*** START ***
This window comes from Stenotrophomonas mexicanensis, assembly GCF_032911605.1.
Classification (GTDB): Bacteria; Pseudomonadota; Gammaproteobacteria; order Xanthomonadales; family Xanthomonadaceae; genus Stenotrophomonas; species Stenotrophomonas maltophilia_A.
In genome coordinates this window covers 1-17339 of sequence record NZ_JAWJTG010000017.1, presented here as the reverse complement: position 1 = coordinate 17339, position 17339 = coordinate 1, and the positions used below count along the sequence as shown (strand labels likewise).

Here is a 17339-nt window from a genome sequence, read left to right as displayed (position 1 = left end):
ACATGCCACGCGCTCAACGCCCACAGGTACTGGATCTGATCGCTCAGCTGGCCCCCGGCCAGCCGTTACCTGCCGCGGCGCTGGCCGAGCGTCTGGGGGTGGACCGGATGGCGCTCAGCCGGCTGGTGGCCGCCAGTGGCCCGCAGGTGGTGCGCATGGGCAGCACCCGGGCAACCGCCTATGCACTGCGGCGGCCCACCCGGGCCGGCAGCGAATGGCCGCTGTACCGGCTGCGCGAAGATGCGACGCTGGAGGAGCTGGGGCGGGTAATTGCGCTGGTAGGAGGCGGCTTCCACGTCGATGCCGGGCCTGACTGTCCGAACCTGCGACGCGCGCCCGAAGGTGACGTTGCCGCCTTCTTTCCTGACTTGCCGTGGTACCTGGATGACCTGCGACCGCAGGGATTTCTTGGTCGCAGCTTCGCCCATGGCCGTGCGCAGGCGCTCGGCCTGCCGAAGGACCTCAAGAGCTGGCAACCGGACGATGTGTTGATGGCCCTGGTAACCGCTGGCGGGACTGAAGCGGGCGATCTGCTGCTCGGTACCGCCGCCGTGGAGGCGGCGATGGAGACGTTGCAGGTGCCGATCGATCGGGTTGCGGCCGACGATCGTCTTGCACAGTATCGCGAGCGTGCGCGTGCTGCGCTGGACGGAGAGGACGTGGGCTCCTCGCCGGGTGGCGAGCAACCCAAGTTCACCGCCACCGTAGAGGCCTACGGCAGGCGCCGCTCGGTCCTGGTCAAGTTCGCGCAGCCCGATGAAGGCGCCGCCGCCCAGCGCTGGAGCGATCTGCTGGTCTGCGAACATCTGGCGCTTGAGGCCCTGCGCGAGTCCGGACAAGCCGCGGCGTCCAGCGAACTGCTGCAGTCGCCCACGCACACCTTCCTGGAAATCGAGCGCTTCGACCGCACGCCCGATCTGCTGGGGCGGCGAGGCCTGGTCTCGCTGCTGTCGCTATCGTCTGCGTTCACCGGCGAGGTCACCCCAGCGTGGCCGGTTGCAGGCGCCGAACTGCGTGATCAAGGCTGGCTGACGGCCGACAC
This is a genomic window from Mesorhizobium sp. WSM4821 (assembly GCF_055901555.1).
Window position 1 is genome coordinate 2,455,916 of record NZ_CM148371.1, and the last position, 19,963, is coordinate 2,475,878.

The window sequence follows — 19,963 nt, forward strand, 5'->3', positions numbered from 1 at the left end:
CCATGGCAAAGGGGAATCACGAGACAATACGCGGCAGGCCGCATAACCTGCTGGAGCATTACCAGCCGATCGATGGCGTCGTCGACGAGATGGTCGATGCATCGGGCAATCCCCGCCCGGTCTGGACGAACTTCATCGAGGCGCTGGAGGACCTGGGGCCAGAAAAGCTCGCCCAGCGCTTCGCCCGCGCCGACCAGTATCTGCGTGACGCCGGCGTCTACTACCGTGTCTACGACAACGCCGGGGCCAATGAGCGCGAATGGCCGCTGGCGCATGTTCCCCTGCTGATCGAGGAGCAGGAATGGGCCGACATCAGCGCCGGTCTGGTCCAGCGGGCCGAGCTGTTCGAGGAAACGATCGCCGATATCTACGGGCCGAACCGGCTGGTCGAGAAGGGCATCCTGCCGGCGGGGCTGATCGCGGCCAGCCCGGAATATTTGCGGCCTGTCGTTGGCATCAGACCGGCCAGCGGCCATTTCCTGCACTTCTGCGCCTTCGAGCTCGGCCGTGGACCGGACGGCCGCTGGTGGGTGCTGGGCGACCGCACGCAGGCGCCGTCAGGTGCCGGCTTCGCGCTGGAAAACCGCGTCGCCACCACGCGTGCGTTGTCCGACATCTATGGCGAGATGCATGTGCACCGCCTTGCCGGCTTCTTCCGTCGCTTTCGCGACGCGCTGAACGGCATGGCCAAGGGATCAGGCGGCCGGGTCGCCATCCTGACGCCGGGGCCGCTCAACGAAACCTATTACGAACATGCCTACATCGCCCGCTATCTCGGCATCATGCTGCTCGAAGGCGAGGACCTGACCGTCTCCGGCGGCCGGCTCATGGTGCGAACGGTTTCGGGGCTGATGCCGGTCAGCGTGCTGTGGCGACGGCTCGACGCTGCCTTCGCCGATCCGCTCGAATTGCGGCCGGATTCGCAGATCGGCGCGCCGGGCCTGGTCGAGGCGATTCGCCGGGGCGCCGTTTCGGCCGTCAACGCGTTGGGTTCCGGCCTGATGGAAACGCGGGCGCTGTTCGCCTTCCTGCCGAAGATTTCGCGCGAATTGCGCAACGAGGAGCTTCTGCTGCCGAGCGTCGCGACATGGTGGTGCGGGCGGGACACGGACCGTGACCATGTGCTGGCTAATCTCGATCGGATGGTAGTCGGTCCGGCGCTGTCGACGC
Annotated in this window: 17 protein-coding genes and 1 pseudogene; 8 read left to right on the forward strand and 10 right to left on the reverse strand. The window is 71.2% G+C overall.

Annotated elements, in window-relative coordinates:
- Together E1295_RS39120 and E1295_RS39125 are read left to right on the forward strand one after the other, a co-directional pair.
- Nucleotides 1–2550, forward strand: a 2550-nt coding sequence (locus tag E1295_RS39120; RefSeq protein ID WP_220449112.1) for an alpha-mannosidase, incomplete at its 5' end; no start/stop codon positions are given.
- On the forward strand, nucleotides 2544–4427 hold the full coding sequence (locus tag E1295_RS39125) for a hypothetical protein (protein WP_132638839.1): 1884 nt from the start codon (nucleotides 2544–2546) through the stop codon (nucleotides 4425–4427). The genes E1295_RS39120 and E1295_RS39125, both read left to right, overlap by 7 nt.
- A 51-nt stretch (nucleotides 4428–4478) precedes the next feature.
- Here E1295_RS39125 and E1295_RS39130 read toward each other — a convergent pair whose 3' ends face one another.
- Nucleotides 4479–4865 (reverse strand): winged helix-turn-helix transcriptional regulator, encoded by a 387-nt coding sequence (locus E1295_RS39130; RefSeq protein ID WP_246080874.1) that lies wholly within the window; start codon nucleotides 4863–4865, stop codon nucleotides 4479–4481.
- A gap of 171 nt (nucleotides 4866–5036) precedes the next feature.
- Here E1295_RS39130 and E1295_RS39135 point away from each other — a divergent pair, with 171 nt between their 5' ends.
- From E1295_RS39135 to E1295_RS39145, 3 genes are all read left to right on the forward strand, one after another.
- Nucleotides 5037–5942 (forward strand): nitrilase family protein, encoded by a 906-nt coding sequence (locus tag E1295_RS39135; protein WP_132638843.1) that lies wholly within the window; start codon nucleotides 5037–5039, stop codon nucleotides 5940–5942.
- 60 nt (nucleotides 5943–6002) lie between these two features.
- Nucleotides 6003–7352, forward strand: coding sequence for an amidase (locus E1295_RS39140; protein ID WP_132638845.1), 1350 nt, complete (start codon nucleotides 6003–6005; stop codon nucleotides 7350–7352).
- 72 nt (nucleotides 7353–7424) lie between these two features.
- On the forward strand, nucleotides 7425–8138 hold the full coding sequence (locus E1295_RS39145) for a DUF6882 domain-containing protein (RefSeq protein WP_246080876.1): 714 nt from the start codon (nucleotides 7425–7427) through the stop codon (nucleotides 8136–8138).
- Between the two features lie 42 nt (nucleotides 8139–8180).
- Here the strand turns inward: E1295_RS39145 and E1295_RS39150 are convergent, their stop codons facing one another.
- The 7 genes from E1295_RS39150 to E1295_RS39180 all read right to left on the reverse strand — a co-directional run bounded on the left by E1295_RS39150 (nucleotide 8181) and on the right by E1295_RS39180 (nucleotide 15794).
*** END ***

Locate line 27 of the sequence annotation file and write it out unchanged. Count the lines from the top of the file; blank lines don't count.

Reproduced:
- Here the strand turns inward: E1295_RS39145 and E1295_RS39150 are convergent, their stop codons facing one another.